Two Days In Bruges


Bruges, a city in the Flemish Region of Belgium, can be summed up as a tiny metropolis of cobbled streets, canals, windmills and houses with crow-stepped gable roofs.
There aren’t really any ugly parts of the city, but there are some areas that are prettier than others. It’s pretty small, to the point where you could cover the sights within two to three days if you mustered up enough energy.
Not counting origin-questionable French Fries, Belgium is famous for three foodstuffs: beer, waffles, and chocolate. Bruges delivers on all three, especially chocolate. There’s an entire museum (called Choco-Story) dedicated to the history and making of chocolate, while the city itself is chock full of chocolate shops (pun intended). I found that the big brand name stores like Leonidas and Godiva tended to attract the most attention. They were the ones with crazy window displays (because no one can resist a chocolate fountain); the unique molds and shapes (because everyone needs a toolbox set made out of dark chocolate); and free samples inside and outside of the store. Then there were the local, family-owned places that have gained enough popularity over time to rival the crowds of the brand name stores. Chocolatier Dumon (or simply Dumon) was established in the center of Bruges in 1996; in 2008 and 2014 respectively, the new owners were able to expand their business to two more locations within the city. The least crowded places were the smaller, less flashy shops that lacked the presentation of the brand name stores and the history of the older shops.
In addition to Choco-Story, Bruges is home to a number of small museums and in turn, great pieces of art. One of my personal favorite works was The Last Judgement, a triptych by Hieronymus Bosch, housed in Groeningemuseum. Additionally, museums aren’t the only places in Bruges to find artwork. In the Church of Our Lady, visitors can pay to view Michelangelo’s “The Madonna of Bruges”, a sculpture depicting Mary and the baby Jesus. At the Vismarkt (a stone structure where fishermen used to sell their catch of the day) local artists bring out their paintings for sale. But one of the best collections of art (in my personal opinion) was the pop-up Salvador Dali gallery housed on the ground floor of the Belfry of Bruges. The exhibit featured some of Dali’s lesser-known works, including his illustrations for the children’s book Alice’s Adventures in Wonderland. It’s all very extravagant and vulgar, but as one of Dali’s framed quotes says, “Modesty is not exactly my specialty.”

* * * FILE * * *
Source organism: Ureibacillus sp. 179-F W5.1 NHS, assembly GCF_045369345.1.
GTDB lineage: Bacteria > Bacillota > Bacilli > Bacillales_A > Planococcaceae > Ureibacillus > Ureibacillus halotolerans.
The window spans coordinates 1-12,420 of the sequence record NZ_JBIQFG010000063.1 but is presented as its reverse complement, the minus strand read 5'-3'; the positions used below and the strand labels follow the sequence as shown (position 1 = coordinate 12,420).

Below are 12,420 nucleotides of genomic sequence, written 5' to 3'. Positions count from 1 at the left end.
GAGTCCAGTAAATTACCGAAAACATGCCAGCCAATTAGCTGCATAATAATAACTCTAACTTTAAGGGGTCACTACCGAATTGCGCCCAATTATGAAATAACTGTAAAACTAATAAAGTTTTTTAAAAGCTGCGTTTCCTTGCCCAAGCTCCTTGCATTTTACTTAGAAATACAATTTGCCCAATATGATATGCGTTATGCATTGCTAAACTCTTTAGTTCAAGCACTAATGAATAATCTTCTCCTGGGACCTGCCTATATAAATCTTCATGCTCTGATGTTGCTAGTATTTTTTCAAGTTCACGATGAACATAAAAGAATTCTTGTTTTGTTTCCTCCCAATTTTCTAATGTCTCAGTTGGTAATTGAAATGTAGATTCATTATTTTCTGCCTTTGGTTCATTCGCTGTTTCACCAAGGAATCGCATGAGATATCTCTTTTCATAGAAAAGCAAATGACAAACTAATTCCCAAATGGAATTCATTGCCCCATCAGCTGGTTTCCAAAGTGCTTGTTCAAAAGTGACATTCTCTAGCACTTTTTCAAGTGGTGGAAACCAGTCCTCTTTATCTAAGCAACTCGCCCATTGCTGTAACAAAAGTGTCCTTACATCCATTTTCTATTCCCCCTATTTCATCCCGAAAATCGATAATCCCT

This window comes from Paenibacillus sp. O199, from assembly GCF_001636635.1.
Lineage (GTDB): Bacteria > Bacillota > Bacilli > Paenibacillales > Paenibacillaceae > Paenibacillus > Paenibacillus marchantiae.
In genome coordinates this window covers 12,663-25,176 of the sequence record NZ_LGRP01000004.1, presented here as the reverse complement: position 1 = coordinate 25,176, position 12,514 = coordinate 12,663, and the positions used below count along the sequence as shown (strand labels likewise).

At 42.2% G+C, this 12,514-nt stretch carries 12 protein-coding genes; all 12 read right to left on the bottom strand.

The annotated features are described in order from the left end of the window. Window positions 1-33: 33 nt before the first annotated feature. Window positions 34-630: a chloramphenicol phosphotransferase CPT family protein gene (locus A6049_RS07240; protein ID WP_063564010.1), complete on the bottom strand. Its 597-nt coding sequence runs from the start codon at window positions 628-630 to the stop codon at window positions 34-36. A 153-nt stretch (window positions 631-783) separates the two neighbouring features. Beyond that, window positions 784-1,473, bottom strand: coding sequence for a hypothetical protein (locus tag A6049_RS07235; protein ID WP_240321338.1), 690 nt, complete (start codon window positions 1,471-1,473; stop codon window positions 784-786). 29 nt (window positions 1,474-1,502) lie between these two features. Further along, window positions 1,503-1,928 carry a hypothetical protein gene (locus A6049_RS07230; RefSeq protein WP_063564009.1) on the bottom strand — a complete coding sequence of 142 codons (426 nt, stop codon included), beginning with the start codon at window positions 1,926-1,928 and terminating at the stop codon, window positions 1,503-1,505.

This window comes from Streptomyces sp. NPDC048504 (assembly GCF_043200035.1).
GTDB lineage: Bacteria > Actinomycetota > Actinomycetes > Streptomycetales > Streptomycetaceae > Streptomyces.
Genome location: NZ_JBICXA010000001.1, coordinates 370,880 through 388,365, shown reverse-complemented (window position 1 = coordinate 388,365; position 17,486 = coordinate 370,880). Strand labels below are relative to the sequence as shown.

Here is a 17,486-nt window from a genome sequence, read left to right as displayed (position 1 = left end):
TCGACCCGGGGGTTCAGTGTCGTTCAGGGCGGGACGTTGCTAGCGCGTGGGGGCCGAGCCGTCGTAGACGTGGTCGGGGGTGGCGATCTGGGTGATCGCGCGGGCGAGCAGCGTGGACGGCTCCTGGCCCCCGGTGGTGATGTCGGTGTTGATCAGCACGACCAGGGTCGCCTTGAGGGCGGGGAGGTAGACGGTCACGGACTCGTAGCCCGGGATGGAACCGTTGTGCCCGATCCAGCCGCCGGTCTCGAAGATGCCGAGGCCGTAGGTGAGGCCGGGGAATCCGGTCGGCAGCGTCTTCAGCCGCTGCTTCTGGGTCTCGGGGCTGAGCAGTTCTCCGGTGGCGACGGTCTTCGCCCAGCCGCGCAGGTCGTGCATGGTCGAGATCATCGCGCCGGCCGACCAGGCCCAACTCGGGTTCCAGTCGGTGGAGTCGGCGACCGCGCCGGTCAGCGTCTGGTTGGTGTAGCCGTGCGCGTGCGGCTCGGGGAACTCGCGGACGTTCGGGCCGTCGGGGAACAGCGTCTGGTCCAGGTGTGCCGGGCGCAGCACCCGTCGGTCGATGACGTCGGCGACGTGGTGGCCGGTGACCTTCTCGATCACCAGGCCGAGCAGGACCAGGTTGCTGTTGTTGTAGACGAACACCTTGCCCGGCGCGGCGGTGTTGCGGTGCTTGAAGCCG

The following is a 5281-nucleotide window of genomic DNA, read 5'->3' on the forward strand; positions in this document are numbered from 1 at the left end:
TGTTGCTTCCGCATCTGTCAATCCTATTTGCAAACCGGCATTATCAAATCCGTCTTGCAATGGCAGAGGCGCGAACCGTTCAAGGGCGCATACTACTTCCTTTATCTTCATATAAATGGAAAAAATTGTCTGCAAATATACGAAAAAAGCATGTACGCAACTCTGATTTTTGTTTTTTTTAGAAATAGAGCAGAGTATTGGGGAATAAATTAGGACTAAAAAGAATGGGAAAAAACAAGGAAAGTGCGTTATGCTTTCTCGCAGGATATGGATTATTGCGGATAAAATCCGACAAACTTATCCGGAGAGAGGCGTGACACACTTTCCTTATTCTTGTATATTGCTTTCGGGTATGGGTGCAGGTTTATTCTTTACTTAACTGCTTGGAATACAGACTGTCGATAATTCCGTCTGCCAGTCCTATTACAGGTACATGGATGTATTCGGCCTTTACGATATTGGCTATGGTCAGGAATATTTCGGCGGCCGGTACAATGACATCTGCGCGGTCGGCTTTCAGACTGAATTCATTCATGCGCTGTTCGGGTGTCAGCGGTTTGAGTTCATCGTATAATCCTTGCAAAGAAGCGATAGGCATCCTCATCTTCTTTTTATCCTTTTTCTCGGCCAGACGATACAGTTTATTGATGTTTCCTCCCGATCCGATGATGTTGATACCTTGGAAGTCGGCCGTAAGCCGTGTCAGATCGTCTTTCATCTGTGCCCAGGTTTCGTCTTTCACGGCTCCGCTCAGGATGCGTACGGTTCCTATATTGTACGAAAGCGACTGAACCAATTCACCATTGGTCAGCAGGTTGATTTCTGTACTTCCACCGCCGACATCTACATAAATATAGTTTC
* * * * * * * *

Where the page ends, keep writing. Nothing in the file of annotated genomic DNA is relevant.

Of course, there is more to Bruges than just chocolate and art. The city accommodates literally dozens of stores, selling products from Smurf and Tin-Tin merchandise to Bruges’ traditional flower lace (available at almost every shop). Additionally, the city itself is something to look at; as I stated earlier, there are no ugly parts of Bruges. You shouldn’t stress if you’re unable to find accommodation near the Markt (the center square of the city), because everything is within reasonable walking distance. I personally preferred my stay at St. Christopher’s at the Bauhaus near the edge of the city because in the morning I was able to wake up early and take pictures of the city’s windmills as the sun rose. My advice is to visit during the colder months; in addition to avoiding the bulk of tourism, you’ll also get to see the already magical little city strung up with holiday decorations.

Featured Image: Beautiful Bruges. Photo Credit: Talia Military

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